The Gypsies Metamorphosed

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The Gypsies Metamorphosed, alternatively titled The Metamorphosed Gypsies, The Gypsies' Metamorphosis, or The Masque of Gypsies, was a Jacobean era masque written by Ben Jonson, with music composed by Nicholas Lanier. It was first performed on 3 August 1621, and was the biggest popular hit of Jonson's masquing career.


The masque was sponsored (and paid for) by George Villiers, 1st Duke of Buckingham — at that time the Marquis of Buckingham — the court favorite of King James I. Buckingham was celebrating his 6 May marriage to Lady Katherine Manners, the daughter of the Earl of Rutland. The original 3 August performance occurred at Burley (then Burleigh-on-the-Hill), Buckingham's country house; it was repeated two days later, on 5 August, at Belvoir Castle in Lincolnshire, the country seat of Buckingham's father-in-law the Earl of Rutland; and it was staged a highly unusual third time at Windsor Castle in September.

The show

The masque was a bold and fresh departure from what was normal for the masque form, in that it featured none of the classical gods and goddesses, the mythological figures, or the personifications of abstract qualities that were standard in masques. Instead, the characters are, as the title indicates, gypsies, who behave for the most part in stereotypical gypsy fashion: they sing and dance frequently, they tell fortunes, and they pick the pockets of the common people who fall in among them. In the masque, the gypsies' "metamorphosis" is that their complexions change from "Ethiop" darkness to English white, under the beneficent royal influence of James.[1] Thereupon they return all the stolen goods to their proper owners.

One of the masque's unusual features is that aristocrats not only danced in the masque, which was common, but took speaking roles too, which was not. Buckingham himself had a speaking part in which he addressed the King directly; his family and friends were also in the cast. Another unusual feature was the telling of fortunes for the aristocrats of the court. In the first version, fortunes were provided for noblewomen, including Katherine Manners, Lady Elizabeth Hatton, and the Countesses of Rutland, Exeter, and Buckingham (the latter being the favorite's mother); in a later revised version, prominent noblemen like the Earl of Pembroke received their fortunes (which of course were always positive and complementary).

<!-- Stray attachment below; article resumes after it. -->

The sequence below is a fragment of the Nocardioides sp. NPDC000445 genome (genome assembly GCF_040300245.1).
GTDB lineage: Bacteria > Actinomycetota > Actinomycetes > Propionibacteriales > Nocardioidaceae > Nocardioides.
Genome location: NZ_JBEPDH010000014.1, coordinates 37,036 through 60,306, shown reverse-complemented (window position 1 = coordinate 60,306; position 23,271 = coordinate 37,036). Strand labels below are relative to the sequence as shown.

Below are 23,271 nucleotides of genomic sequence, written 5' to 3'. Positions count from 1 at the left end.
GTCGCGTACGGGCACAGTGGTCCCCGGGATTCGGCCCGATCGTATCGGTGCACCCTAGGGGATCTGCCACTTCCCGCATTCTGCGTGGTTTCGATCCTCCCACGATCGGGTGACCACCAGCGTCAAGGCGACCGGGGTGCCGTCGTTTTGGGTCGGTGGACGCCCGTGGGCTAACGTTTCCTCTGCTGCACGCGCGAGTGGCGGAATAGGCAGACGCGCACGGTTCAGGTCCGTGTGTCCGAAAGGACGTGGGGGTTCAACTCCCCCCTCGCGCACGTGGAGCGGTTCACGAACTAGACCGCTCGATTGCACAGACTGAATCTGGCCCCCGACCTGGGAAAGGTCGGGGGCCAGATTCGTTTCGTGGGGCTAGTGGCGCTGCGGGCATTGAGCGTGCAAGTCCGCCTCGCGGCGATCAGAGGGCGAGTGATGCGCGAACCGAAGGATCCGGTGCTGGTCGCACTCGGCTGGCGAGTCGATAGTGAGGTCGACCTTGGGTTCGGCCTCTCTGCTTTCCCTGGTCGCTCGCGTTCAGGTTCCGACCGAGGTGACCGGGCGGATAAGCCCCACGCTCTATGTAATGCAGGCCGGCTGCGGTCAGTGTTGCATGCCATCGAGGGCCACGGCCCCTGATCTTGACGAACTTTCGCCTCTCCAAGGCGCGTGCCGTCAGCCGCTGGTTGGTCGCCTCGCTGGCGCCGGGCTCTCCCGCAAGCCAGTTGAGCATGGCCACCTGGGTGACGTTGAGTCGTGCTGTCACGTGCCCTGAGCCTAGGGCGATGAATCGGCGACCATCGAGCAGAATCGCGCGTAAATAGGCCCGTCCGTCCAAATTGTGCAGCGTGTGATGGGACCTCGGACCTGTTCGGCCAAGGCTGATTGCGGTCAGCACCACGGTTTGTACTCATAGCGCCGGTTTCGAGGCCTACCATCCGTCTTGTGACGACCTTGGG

The free-spending Buckingham paid Jonson the unusual sum of £100 for his work on the masque, double the usual sum of 40-50 pounds; but Lanier was even more generously rewarded for his music, receiving £200. One of the masque's songs, which begins with the line "Cocklorrel would needs have the devil his guest," was a popular hit, both in its own time and well into the Restoration era. (A musical setting for the song survives, though it is anonymous and not certainly Lanier's; other song settings for the masque, by Robert Johnson and Edmund Chilmead, also exist, testifying to the work's popularity.)[2]


The masque was included in the second folio collection of Jonson's works in 1641; it also received a separate publication in 1640, in a duodecimo volume issued by John Okes. The work also exists in manuscript versions; one is an autograph manuscript, the only surviving MS. in Jonson's hand. The manuscripts have been helpful to scholars in repairing the deficiencies of the printed texts, which jumble together the original and revised versions of the masque.

Critical responses

The Gypsies Metamorphosed was not only popular with its Jacobean audience; modern critics have tended to judge it affirmatively as well. At least one modern scholar has considered it "Jonson's finest achievement as a writer of masques."[3] The masque's multiple levels of meaning have attracted a wide range of critical commentary.[4]


  1. ^ Jonson had earlier experimented with this theme of racial transformation in The Masque of Blackness (1605) and The Masque of Beauty (1608).
  2. ^ Walls, pp. 273-4.
  3. ^ Dale B. J. Randall, quoted in Logan and Smith, p. 80.
  4. ^ See, for example, Skantze, pp. 51-8; Netzloff, pp. 136-48 and 163-8; and Blank, pp. 61-7; as well as the studies cited in Logan and Smith, p. 80.


  • Bancroft, Angus. Roma and Gypsy—Travellers in Europe: Modernity, Race, Space and Exclusion. London, Ashgate, 2005.
  • Blank, Paula. Broken English: Dialects and the Politics of Language in Renaissance Writings. London, Routledge, 1996.
  • Logan, Terence P., and Denzell S. Smith, eds. The New Intellectuals: A Survey and Bibliography of Recent Studies in English Renaissance Drama. Lincoln, NE, University of Nebraska Press, 1977.
  • Netzloff, Mark. England's Internal Colonies: Class, Capital, and the Literature of Early Modern English Colonialism. London, Palgrave Macmillan, 2003.
  • Skantze, P. A. Stillness in Motion in the Seventeenth-Century Theatre. London, Routledge, 2003.
  • Walls, Peter. Music in the English Courtly Masque, 1604–1640. Oxford, Clarendon Press, 1996.
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